THE former Secretary of State for Northern Ireland, Mo Mowlam, has died. I doubt the she will ever be forgotten, for different reasons, and her unique style was something NI had never experienced before from someone in such a position – remember Mayhew? She was much beloved of many here, although unionists had many problems with her irreverence and perceived sympathy for Irish nationalism. Few will forget her; she got a standing ovation longer than the Prime Minister‘s at a Labour Party conference; she visited loyalist terrorists in the Maze prison, as she believed it help secure the Agreement; opposed the war in Iraq; called Martin McGuinness “babe” while bugging his car (McGuinness kindly blames NIO securocrats in his tribute); called for the legalisation of all drugs; and (depending on which source you believe) she once asked a police officer, senior civil servant or Peter Mandelson to pop out and buy her some tampons.
On a more personal level, Mo was very likeable. On the few occasions I met her, she took the time to talk, and was chatty, personable and down to earth. She could be blunt too. Her first official visit as SoS was to Ballymena, and she was very well received. I have little doubt about what she would say if she were able to go back there today.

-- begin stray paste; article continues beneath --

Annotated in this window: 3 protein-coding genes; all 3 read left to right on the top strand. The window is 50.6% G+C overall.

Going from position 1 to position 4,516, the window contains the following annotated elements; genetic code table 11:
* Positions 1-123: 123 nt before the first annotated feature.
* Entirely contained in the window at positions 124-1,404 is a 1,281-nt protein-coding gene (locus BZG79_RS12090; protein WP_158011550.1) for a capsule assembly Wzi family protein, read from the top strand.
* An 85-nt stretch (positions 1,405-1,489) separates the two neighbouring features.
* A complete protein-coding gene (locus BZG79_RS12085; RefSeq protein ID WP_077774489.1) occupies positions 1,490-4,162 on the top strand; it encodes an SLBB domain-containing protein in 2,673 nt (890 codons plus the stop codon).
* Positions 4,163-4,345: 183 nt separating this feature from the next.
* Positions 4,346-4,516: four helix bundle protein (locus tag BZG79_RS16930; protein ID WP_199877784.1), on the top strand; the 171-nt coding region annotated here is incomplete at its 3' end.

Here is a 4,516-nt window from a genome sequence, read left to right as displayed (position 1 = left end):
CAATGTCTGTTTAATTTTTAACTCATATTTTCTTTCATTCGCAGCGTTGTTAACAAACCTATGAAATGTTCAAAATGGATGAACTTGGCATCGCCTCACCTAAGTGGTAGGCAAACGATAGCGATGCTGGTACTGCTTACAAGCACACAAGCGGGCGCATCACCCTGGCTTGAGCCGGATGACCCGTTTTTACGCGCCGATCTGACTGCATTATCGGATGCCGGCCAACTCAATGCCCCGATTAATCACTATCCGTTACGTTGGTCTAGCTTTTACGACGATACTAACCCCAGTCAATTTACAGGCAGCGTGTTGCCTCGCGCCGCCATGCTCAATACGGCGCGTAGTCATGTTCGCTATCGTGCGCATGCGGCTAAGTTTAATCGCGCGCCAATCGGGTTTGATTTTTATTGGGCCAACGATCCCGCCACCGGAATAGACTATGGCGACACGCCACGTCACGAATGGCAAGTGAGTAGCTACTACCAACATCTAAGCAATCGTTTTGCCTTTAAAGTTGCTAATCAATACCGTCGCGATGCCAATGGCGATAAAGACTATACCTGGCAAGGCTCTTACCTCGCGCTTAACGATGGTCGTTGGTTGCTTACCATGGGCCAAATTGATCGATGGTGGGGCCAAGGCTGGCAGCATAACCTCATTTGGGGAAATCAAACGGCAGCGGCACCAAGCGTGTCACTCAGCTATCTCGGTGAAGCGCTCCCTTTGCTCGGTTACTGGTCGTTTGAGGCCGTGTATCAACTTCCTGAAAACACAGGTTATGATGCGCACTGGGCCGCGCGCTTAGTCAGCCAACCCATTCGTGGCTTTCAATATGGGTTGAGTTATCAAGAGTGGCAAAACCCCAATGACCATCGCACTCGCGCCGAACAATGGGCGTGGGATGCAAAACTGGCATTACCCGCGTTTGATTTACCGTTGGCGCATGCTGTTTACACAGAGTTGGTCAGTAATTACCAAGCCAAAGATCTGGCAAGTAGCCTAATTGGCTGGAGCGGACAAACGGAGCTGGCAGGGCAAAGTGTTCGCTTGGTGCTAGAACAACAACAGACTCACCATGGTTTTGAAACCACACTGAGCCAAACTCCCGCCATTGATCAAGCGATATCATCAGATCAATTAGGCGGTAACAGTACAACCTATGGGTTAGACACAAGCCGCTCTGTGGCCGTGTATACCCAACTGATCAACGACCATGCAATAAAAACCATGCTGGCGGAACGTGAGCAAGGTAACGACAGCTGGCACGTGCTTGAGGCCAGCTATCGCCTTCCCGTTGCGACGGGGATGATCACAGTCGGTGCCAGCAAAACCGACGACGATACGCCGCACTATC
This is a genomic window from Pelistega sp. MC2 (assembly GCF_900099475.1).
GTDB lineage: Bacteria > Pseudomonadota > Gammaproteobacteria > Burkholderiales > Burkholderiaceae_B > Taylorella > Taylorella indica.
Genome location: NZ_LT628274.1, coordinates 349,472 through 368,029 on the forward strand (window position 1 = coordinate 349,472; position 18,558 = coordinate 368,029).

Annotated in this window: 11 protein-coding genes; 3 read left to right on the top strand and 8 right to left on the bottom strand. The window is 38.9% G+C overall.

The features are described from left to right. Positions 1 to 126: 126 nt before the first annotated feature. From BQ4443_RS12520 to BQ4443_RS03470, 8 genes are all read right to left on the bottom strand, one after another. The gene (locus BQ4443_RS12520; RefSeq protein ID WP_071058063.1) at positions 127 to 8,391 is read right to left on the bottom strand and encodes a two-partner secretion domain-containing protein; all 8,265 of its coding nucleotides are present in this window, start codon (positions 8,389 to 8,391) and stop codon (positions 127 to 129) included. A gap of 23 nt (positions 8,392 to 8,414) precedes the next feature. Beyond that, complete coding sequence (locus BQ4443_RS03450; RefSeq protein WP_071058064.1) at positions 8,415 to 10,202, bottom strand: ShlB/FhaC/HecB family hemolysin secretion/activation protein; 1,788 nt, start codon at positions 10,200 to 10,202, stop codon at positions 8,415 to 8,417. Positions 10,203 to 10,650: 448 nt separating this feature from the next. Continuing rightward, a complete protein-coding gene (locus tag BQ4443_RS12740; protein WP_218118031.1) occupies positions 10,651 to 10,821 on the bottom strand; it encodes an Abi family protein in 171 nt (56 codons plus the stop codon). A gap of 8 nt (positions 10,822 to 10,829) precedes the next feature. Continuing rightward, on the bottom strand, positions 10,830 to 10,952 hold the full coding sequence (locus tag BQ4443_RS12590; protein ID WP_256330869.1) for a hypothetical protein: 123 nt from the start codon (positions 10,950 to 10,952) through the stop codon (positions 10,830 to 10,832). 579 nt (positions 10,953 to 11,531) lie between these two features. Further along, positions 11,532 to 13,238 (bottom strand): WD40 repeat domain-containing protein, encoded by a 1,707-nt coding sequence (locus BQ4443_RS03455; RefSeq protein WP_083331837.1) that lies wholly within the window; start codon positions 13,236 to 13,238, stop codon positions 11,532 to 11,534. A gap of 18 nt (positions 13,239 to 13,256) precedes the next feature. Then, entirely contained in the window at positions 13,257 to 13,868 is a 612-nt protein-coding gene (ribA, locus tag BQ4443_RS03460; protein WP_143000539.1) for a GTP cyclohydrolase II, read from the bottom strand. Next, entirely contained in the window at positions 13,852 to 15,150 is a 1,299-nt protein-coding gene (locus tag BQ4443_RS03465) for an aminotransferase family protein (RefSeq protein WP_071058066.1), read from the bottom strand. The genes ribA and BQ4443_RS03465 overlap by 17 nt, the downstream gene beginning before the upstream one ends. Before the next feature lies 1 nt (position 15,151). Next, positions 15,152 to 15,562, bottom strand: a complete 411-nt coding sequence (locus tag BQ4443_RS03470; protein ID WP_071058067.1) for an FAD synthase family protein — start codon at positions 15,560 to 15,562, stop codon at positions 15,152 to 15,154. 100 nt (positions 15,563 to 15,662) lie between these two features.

She was very human, but that means she made mistakes, just like the rest of us. After the murder of Charles Bennett by the IRA, she defined it as ‘internal housekeeping’, rather than the breach of a ceasefire. The legacy of that throwaway comment is still with us today, as loyalists slaughter each other, while the Government stands idly by and watches.
Talking to Mo wasn’t like talking to a politician. Some people who had meetings with her thought it was more like talking to a rather vulgar child, and I recall being told by one politician how she used to take off her wig and twirl it round her fingers when she had heard enough. Appalled by her brazenness and scared of her popularity, she was heavily briefed against when she fell out of favour.
Mo had little time for airs and graces, and she was widely regarded by the public as ‘one of us’, a regular person (though maybe a wee bit too rude and touchy-feely for a rather conservative place like NI), the child of an alcoholic father who battled bravely against illness, and brought a more human face to politics here.
In her own words, “a tough old boot”.
ADDS: There’s a good backgrounder on her illness and wig here.
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